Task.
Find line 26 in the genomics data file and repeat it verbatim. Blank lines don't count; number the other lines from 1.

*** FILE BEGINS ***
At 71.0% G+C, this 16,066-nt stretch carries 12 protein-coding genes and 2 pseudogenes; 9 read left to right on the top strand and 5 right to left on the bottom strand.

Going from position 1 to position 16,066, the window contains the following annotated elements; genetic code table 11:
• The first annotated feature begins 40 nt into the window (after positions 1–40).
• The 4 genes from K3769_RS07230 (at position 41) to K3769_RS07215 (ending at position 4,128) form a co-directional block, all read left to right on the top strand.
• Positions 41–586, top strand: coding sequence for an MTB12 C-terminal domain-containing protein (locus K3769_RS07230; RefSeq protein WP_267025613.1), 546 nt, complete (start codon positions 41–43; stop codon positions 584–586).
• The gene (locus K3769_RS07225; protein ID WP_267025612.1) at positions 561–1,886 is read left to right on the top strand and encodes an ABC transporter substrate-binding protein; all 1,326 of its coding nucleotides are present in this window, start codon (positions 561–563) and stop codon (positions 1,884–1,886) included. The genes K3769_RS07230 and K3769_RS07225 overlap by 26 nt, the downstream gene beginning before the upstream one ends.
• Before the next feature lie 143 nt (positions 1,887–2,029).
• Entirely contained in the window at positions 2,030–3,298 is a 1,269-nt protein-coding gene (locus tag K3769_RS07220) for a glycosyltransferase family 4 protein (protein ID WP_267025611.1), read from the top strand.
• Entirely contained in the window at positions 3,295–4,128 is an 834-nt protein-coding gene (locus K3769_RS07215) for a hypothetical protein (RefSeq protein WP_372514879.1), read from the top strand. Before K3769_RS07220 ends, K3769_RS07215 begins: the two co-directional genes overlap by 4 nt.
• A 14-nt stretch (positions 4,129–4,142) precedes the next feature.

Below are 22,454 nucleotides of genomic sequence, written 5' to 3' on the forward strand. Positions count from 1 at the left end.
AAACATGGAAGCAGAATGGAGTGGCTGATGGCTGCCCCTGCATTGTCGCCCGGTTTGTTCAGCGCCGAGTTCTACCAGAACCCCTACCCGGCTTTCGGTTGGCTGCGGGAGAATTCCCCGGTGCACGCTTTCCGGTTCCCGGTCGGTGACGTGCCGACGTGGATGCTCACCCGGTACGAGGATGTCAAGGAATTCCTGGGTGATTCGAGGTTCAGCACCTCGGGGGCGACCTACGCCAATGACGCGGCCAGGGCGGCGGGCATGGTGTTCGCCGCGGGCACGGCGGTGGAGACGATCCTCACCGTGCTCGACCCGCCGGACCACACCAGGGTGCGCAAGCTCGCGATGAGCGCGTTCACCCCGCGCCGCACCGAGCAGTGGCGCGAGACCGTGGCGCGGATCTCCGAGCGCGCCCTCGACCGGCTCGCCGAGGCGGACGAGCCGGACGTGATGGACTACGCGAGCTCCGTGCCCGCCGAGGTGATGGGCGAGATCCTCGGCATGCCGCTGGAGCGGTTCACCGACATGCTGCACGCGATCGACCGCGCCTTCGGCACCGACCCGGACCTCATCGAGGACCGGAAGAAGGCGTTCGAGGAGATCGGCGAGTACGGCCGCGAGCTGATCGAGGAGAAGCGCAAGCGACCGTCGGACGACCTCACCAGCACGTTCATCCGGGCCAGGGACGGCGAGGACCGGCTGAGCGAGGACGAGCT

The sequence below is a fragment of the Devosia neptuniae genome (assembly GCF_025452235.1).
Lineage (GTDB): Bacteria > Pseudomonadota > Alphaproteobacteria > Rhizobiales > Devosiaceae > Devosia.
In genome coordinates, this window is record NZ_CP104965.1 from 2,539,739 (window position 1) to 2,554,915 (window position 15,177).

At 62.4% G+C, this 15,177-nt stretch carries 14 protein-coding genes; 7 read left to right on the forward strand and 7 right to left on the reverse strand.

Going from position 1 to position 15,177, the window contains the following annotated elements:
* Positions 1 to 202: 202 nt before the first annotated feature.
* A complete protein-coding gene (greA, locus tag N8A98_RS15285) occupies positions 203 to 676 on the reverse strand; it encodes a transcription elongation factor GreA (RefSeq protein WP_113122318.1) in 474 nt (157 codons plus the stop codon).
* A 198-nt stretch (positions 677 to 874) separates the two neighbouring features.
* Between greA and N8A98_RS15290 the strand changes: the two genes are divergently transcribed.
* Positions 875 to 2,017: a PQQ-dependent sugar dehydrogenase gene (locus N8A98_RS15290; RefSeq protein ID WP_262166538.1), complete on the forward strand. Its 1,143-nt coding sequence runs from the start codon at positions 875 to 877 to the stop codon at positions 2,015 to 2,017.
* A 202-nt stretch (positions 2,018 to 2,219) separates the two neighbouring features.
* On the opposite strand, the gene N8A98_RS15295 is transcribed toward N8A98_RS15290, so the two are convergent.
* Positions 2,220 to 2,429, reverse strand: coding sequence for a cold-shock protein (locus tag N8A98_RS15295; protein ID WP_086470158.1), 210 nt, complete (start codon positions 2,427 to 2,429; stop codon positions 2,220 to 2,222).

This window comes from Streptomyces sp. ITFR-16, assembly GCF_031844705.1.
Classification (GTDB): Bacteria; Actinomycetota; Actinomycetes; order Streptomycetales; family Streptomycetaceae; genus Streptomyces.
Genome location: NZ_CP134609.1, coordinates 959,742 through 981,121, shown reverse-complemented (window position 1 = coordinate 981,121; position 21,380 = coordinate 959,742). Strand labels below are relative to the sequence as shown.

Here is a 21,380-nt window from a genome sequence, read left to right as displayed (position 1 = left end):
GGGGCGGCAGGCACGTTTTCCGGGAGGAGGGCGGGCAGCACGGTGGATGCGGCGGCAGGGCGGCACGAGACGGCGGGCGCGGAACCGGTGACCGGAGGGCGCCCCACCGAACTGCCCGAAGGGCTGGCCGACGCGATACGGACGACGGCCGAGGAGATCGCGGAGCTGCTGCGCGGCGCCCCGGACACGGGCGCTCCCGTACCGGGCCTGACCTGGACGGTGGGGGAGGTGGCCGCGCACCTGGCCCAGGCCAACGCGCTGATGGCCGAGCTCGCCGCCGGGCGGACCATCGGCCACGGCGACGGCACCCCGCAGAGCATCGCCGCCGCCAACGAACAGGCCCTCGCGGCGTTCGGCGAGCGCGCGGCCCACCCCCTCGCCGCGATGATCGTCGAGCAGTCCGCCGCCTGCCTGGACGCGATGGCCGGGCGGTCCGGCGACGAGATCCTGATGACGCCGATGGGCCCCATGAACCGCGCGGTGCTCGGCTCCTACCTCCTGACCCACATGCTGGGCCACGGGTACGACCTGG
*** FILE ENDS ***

This window comes from Streptomyces sp. ITFR-16, assembly GCF_031844705.1.